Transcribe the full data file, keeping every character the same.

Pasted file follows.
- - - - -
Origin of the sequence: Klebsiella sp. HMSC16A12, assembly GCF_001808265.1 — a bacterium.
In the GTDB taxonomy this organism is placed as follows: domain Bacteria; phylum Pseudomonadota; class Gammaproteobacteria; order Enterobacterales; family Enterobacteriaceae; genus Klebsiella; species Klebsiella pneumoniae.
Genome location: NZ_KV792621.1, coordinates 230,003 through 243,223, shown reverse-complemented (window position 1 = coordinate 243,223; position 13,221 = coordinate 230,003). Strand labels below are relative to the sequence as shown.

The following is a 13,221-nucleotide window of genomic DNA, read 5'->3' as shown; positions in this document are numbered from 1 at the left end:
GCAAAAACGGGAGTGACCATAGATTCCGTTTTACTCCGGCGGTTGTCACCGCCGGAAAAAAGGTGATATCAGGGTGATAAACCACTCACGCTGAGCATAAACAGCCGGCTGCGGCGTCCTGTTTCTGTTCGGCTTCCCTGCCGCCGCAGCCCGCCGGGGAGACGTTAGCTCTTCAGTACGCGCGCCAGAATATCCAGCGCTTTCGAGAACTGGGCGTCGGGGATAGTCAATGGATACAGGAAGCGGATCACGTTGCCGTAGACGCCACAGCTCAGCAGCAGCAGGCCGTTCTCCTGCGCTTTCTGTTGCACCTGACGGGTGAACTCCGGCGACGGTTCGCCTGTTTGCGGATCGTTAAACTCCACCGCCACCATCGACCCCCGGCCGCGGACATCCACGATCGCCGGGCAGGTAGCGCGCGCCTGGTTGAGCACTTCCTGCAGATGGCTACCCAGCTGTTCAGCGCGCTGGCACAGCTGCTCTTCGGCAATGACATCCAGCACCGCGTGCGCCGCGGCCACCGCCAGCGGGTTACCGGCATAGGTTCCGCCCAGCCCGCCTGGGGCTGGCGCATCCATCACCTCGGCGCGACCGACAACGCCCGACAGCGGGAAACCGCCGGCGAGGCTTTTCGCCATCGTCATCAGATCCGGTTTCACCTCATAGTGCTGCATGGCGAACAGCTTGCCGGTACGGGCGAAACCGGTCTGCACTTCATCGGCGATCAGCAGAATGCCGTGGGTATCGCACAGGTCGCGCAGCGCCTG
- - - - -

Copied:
Origin of the sequence: Klebsiella sp. HMSC16A12, assembly GCF_001808265.1 — a bacterium.
In the GTDB taxonomy this organism is placed as follows: domain Bacteria; phylum Pseudomonadota; class Gammaproteobacteria; order Enterobacterales; family Enterobacteriaceae; genus Klebsiella; species Klebsiella pneumoniae.
Genome location: NZ_KV792621.1, coordinates 230,003 through 243,223, shown reverse-complemented (window position 1 = coordinate 243,223; position 13,221 = coordinate 230,003). Strand labels below are relative to the sequence as shown.

The following is a 13,221-nucleotide window of genomic DNA, read 5'->3' as shown; positions in this document are numbered from 1 at the left end:
GCAAAAACGGGAGTGACCATAGATTCCGTTTTACTCCGGCGGTTGTCACCGCCGGAAAAAAGGTGATATCAGGGTGATAAACCACTCACGCTGAGCATAAACAGCCGGCTGCGGCGTCCTGTTTCTGTTCGGCTTCCCTGCCGCCGCAGCCCGCCGGGGAGACGTTAGCTCTTCAGTACGCGCGCCAGAATATCCAGCGCTTTCGAGAACTGGGCGTCGGGGATAGTCAATGGATACAGGAAGCGGATCACGTTGCCGTAGACGCCACAGCTCAGCAGCAGCAGGCCGTTCTCCTGCGCTTTCTGTTGCACCTGACGGGTGAACTCCGGCGACGGTTCGCCTGTTTGCGGATCGTTAAACTCCACCGCCACCATCGACCCCCGGCCGCGGACATCCACGATCGCCGGGCAGGTAGCGCGCGCCTGGTTGAGCACTTCCTGCAGATGGCTACCCAGCTGTTCAGCGCGCTGGCACAGCTGCTCTTCGGCAATGACATCCAGCACCGCGTGCGCCGCGGCCACCGCCAGCGGGTTACCGGCATAGGTTCCGCCCAGCCCGCCTGGGGCTGGCGCATCCATCACCTCGGCGCGACCGACAACGCCCGACAGCGGGAAACCGCCGGCGAGGCTTTTCGCCATCGTCATCAGATCCGGTTTCACCTCATAGTGCTGCATGGCGAACAGCTTGCCGGTACGGGCGAAACCGGTCTGCACTTCATCGGCGATCAGCAGAATGCCGTGGGTATCGCACAGGTCGCGCAGCGCCTG